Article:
Bellingham’s mayor and City Council gathered at Boundary Bay Brewery on Monday night to raise a glass in honor of what they had just done. They made Chuckanut Ridge into a city park.
It took more than 20 years of work and more than $8 million dollars in public greenway funds, but the iconic hills, trees, and wetlands that form the backdrop of Bellingham’s south side are at last to become public property. By a 7-0 vote earlier Monday, the council members agreed to pay Washington Federal Savings bank $8.23 million for the 82-acre property that its former owner, Horizon Bank, once valued at more than $20 million.
Horizon and a developer-partner, Greenbriar Associates, planned to shave the top off two hills and build 739 homes, predominantly apartments and condominiums, on the city’s southern ridge line. The project was bankrolled with loans from Horizon to the partnership. The loans, as federal regulators soon discerned, were floated on property appraisals that assumed prompt city approval of development permits.
Angry and remarkably well organized opponents, led by a citizens’ group known as Responsible Development, fired up a highly visible campaign targeting Horizon Bank. Horizon’s customers very publicly cancelled millions in deposits and borrowings. The bank invested ever more heavily in multi-family housing development in the face of a collapsing market. After a year of warnings and “cease and desist” orders, bank regulators brought the hammer down.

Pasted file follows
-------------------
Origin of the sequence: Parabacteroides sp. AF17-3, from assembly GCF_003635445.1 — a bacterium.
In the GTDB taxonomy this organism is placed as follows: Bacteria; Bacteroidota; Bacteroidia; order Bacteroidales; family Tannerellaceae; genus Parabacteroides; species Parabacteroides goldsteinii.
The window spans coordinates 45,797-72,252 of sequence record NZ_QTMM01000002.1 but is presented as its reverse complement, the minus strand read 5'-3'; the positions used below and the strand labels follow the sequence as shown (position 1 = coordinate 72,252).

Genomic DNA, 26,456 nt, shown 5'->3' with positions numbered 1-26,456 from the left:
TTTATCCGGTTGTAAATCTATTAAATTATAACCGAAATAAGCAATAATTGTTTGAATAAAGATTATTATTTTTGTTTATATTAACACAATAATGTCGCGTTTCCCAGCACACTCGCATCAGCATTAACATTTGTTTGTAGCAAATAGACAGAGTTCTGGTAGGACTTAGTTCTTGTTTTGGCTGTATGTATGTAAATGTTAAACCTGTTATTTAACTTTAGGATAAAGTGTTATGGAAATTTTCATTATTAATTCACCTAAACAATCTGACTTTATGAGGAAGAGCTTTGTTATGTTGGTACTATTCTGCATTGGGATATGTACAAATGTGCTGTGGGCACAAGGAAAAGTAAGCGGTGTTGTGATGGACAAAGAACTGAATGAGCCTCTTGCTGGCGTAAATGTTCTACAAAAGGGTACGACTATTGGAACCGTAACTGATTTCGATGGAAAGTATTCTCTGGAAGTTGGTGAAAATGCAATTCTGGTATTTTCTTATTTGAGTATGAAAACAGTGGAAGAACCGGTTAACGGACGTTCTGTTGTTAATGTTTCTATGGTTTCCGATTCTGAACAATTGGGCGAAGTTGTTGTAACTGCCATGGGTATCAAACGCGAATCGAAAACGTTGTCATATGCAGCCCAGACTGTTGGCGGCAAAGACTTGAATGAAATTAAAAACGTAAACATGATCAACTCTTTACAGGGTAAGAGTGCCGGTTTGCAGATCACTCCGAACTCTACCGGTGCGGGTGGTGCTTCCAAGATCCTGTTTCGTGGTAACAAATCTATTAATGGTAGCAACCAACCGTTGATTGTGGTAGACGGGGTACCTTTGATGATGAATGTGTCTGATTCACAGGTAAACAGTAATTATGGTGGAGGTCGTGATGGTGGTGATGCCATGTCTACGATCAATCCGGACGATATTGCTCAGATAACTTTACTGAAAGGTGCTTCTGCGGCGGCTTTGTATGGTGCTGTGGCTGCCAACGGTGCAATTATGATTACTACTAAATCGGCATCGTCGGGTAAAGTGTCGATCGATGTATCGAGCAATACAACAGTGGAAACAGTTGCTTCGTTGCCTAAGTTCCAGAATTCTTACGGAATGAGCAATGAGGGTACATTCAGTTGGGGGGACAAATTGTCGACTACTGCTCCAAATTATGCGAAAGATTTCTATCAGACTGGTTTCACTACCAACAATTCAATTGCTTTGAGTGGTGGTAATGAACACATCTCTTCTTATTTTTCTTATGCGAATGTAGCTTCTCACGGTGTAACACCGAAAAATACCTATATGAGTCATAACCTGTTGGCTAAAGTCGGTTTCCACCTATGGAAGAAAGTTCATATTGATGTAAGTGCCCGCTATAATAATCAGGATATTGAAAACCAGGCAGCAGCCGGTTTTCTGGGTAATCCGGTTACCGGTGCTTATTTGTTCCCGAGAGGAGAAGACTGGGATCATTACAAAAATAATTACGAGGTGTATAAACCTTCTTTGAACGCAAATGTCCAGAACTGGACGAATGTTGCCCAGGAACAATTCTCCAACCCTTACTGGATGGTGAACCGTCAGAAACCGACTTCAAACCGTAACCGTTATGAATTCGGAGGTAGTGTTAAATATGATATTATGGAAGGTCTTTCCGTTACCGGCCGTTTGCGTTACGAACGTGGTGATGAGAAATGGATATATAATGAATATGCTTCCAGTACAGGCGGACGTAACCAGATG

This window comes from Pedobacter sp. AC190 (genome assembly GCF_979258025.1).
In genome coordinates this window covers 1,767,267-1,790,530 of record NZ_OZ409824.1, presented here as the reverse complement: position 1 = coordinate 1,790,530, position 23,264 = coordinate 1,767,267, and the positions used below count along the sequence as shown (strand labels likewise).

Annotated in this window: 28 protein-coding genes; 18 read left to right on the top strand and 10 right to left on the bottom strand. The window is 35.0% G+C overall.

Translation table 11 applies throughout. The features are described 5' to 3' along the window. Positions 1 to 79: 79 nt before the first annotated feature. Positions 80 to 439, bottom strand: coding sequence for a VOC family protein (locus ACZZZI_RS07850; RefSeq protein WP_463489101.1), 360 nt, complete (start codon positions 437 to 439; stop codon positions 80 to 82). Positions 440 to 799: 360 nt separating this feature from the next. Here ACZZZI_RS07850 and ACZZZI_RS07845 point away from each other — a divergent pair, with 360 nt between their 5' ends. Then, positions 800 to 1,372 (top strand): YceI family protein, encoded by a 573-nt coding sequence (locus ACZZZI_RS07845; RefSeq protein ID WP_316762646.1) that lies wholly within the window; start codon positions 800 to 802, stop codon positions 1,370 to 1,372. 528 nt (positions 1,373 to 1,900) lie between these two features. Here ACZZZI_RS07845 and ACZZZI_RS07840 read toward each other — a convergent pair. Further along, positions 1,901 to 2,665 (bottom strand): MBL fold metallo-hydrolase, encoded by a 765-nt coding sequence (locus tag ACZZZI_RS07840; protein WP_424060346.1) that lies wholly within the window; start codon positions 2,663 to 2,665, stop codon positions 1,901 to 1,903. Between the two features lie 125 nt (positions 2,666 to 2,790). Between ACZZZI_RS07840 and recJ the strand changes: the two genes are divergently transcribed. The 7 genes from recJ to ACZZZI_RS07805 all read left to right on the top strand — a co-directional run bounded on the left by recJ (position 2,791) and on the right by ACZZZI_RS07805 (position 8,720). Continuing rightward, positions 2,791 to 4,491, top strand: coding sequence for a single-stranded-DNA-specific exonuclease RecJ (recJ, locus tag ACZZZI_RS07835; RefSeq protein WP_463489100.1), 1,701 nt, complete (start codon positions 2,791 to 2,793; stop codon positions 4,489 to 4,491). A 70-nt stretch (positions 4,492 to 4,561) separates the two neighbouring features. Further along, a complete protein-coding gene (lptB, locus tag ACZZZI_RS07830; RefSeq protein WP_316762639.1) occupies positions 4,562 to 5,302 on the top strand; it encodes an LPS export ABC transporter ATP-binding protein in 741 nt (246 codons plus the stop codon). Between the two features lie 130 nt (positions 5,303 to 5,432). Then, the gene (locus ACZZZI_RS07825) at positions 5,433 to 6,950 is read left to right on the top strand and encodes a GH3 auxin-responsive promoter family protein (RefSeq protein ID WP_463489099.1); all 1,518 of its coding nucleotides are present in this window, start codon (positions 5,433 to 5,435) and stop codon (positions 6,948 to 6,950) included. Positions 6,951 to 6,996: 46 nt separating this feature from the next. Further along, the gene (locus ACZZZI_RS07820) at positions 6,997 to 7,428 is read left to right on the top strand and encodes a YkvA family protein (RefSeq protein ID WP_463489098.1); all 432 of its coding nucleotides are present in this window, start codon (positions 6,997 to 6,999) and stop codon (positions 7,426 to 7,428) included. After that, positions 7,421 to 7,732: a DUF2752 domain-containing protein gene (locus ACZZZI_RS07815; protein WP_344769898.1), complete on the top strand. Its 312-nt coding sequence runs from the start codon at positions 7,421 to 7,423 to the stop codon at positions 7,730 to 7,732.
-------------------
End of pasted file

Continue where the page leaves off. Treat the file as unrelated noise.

In January of 2010, the 88-year-old pillar of Bellingham business became the first bank to be closed by the Federal Deposition Insurance Corporation in what turned out to be a bad year for banks. Regulators assigned the assets, including the Chuckanut Ridge property, to its successor bank, Washington Federal. Officers of that bank quickly told Bellingham that they wanted no part of a community dispute, and wished to negotiate a sale to the city.
Mayor Dan Pike “called Washington Federal the night that Horizon went under,” he told Crosscut Monday night. “I made them an offer on behalf of the city. It wasn’t the offer that we finally settled on, but I wanted to make sure some other buyer didn’t slip in there ahead of us.”
Pike emphasized that none of the $8.23 million purchase price comes from the city’s general fund. Most of it is from a Greenways fund, which the city maintains through levies approved by Bellingham taxpayers.
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